Senate Inquiry report tabled: Labor support for Native Title Bill profoundly disappointing

Latest News / Tuesday, March 21st, 2017


21 March 2017

Senate Inquiry report tabled: Labor support for Native Title Bill profoundly disappointing

  • Labor abandons support for Aboriginal land rights
  • Major parties clear way for Adani to ignore Indigenous objections to Adani coal mine
  • Wangan and Jagalingou to meet with UN Special Rapporteur on Indigenous Peoples Rights to express concern
Wangan and Jagalingou (W&J) Traditional Owners fighting Adani’s Carmichael mine are profoundly disappointed that Labor senators have today backed in the Government’s rushed and ill-considered amendments to the Native Title Act, giving a free kick to Indian billionaire Gautam Adani and plans for a Qld coal mine.

The Native Title Amendment (Indigenous Land Use Agreements) Bill 2017 is designed to overturn the recent McGlade decision that upheld the Native Title Act requirement that all applicants are needed to sign a land use agreement. The bill is expected to be debated in the Senate today.

Senior spokesperson for the Wangan and Jagalingou (W&J) Traditional Owners Council Mr Adrian Burragubba said, Labor has lined up with the Government to wind back our rights – and their own commitment to land rights. They have swallowed the arguments of the mining and agricultural lobby that there is a crisis that needs an urgent response.

“Hiding behind the argument that these changes are small and technical is a ruse. The consequences of this bill are profound and adverse, affecting not just us, but Aboriginal people around the country and our future generations.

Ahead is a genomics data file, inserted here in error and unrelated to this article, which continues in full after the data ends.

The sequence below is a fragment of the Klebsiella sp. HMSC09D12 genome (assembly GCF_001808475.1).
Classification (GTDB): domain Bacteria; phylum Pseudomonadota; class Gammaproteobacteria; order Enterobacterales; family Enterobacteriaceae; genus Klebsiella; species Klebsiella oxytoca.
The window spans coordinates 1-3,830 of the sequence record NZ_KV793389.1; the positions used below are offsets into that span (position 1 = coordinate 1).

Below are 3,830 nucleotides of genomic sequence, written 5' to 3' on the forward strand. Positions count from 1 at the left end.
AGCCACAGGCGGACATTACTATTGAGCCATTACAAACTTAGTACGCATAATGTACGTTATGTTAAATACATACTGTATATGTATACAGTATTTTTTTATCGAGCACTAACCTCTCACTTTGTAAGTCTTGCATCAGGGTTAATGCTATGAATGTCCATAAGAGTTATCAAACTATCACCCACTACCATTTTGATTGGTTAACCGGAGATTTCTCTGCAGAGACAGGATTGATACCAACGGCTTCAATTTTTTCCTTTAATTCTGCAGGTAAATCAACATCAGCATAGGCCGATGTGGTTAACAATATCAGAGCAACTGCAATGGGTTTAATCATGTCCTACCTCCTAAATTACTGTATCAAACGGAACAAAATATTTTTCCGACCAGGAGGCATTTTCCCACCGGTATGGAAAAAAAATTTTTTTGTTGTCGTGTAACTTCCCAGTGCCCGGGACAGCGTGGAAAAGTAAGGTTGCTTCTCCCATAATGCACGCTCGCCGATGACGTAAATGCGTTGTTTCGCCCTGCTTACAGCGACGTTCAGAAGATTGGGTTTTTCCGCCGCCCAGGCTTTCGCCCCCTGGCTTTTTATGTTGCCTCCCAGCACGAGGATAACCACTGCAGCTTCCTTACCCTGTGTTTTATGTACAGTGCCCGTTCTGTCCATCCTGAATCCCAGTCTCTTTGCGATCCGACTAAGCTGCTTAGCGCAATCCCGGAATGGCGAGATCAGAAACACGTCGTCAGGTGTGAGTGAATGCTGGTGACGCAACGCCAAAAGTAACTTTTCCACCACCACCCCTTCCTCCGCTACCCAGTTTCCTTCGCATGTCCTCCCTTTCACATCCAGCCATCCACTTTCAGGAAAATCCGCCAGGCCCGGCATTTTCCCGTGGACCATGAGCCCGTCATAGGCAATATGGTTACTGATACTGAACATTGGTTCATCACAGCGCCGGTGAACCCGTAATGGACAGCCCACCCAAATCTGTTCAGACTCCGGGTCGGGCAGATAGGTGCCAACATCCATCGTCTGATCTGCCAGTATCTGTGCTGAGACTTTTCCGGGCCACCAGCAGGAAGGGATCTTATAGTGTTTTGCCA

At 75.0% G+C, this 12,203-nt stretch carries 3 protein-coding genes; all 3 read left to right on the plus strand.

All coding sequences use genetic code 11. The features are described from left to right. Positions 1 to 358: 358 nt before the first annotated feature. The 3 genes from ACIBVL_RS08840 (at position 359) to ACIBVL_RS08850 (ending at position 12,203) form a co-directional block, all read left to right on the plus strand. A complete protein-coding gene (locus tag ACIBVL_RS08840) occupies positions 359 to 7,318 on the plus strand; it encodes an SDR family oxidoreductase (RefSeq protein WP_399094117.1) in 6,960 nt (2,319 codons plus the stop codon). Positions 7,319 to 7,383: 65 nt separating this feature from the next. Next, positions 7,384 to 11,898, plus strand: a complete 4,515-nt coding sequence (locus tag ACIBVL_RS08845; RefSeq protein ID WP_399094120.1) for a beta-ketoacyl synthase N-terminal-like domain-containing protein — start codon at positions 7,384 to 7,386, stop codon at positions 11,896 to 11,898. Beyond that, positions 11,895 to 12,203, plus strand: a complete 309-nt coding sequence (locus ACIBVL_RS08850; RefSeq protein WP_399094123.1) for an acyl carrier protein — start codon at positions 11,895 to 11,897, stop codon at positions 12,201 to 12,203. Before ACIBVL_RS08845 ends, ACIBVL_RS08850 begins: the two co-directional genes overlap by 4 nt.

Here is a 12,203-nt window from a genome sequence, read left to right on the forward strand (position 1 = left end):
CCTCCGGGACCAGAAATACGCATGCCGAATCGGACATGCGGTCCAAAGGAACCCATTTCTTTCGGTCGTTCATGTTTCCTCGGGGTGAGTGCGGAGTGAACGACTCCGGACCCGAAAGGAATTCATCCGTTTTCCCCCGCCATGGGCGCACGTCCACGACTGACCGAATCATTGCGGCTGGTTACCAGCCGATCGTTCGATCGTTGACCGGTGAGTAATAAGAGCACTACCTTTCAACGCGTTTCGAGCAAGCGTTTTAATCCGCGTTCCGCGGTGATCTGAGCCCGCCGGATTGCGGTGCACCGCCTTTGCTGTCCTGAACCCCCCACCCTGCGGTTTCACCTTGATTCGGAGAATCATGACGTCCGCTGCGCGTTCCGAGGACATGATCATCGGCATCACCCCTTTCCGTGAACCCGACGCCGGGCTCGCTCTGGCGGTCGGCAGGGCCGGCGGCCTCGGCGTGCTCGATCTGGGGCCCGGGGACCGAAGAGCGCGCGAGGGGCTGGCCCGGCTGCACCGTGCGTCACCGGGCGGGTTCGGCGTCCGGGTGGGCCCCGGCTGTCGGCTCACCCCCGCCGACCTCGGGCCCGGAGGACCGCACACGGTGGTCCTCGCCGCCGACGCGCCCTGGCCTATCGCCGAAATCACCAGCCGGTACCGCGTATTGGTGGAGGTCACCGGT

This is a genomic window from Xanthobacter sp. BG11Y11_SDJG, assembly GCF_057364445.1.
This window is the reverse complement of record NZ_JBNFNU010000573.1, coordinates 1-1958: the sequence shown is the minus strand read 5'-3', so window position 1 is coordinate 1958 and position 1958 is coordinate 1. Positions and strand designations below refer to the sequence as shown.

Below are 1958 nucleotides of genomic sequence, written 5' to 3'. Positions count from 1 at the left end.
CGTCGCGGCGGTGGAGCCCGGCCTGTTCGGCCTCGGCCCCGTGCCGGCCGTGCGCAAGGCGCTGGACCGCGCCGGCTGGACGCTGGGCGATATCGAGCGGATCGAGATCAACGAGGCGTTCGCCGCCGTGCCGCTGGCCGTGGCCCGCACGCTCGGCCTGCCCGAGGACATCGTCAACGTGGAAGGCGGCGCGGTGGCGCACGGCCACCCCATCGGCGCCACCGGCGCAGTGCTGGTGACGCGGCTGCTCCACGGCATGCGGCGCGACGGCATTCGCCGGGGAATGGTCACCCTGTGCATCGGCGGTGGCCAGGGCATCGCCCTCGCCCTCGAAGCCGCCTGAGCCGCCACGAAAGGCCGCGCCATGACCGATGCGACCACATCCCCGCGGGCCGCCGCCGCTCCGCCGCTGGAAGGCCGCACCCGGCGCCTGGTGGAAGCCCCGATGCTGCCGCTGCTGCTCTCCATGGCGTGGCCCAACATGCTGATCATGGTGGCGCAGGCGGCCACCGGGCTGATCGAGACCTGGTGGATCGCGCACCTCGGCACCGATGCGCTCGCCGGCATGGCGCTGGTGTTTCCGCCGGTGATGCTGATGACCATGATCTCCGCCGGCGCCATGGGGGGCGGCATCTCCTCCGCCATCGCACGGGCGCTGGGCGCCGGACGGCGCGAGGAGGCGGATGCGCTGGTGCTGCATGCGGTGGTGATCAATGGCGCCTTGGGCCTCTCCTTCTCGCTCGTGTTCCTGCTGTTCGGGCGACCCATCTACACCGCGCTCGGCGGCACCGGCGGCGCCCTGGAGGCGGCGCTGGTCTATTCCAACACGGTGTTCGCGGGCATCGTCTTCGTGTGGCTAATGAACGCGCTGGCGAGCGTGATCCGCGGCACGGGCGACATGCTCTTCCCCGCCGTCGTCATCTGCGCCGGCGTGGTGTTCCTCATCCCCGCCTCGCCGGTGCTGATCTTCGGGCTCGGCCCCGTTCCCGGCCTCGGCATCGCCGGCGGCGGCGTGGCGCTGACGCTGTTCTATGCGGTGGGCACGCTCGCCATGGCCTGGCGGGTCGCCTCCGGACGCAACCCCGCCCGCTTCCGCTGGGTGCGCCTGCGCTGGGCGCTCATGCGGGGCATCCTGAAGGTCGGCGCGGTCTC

“By pushing this Bill through, The Coalition and Labor are attacking the integrity of our decision making, and our rights to self-determination. Aboriginal people should be able to say ‘no’ to destruction of our country and heritage. The Senate report is inadequate in dealing with the real intent and failures of the bill, and cuts off genuine Native Title Act reform.

“The Greens have had the courage and decency to stand up for our rights. We extend our support to those Noongar people who have been today denied their rights which they fought for and won in the Federal Court”, he said.

Youth spokesperson for the W&J Traditional Owners Council Ms Murrawah Johnson said, “The major parties have given Adani and their dirty mine a free kick today.

“Politicians at the Federal and State level are falling over themselves to push this controversial proposed mine through, denying us our rights to self-determination.  

“The Queensland Premier ‘belled the cat’ in India last week when she reassured Gautam Adani “there will be [no] obstacles … in the federal parliament”.

“Adani believes their mine will go ahead, because our political leaders keep telling them they’ll remove all the obstacles in their way”.

“Indigenous people will continue to fight these moves. We are meeting with the UN Special Rapporteur on Indigenous Peoples Rights, on an official visit to Australia this week. We are also continuing to pursue Adani’s fake land use agreement in the courts”, she said.

Mr Colin Hardie, Lawyer for the W&J native title claimants objecting to Adani’s purported ILUA said, “The risk involved in this legislation is so great it should not be proceeding. It is a case where the cure is worse than the complaint. My clients will retain their objection to the purported Adani ILUA in the court, and consider grounds for challenging the legislation”.

For background and to arrange interviews:  Anthony Esposito, W&J Council advisor – 0418 152 743.


The Senate Committee report is here.



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